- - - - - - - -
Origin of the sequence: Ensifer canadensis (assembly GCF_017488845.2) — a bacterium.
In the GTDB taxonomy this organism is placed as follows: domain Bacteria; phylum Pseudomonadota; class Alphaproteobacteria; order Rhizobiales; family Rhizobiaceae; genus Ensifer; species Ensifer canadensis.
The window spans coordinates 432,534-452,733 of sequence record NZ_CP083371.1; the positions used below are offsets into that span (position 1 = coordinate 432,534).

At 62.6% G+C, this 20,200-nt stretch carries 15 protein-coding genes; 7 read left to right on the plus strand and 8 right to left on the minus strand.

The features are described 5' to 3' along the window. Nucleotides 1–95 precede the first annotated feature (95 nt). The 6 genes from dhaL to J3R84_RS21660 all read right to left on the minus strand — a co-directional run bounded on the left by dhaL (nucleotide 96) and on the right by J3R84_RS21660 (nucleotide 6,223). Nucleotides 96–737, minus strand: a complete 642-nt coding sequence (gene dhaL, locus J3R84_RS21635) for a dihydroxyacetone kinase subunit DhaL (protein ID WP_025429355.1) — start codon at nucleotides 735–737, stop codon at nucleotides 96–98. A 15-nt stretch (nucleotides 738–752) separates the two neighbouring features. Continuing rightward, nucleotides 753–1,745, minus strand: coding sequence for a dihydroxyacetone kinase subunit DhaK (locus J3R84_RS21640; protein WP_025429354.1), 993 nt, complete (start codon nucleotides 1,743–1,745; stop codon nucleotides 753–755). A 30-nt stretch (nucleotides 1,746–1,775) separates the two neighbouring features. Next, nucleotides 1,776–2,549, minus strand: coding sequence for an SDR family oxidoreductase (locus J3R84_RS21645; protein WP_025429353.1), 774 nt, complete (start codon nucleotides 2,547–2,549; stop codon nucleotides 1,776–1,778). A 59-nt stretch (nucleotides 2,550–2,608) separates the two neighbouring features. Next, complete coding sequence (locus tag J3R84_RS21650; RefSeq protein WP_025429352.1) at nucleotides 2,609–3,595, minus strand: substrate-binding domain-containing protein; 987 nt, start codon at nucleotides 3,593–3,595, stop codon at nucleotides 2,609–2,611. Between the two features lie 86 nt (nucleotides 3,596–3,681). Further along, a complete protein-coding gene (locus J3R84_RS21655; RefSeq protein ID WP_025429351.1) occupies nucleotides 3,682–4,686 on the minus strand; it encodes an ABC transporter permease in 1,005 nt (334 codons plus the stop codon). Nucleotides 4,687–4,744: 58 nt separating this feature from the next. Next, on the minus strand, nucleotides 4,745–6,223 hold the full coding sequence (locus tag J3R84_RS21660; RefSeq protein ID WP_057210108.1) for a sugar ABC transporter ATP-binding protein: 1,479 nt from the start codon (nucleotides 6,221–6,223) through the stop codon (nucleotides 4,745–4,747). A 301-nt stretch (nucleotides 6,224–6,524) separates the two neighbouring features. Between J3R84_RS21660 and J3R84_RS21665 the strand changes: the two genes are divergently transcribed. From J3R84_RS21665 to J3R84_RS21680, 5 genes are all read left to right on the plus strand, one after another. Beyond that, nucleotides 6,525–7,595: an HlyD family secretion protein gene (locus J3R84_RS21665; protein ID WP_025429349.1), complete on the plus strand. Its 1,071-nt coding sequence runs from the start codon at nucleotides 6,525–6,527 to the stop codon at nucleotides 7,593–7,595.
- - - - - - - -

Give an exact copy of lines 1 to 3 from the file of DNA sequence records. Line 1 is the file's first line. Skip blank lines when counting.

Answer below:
Origin of the sequence: Ensifer canadensis (assembly GCF_017488845.2) — a bacterium.
In the GTDB taxonomy this organism is placed as follows: domain Bacteria; phylum Pseudomonadota; class Alphaproteobacteria; order Rhizobiales; family Rhizobiaceae; genus Ensifer; species Ensifer canadensis.
The window spans coordinates 432,534-452,733 of sequence record NZ_CP083371.1; the positions used below are offsets into that span (position 1 = coordinate 432,534).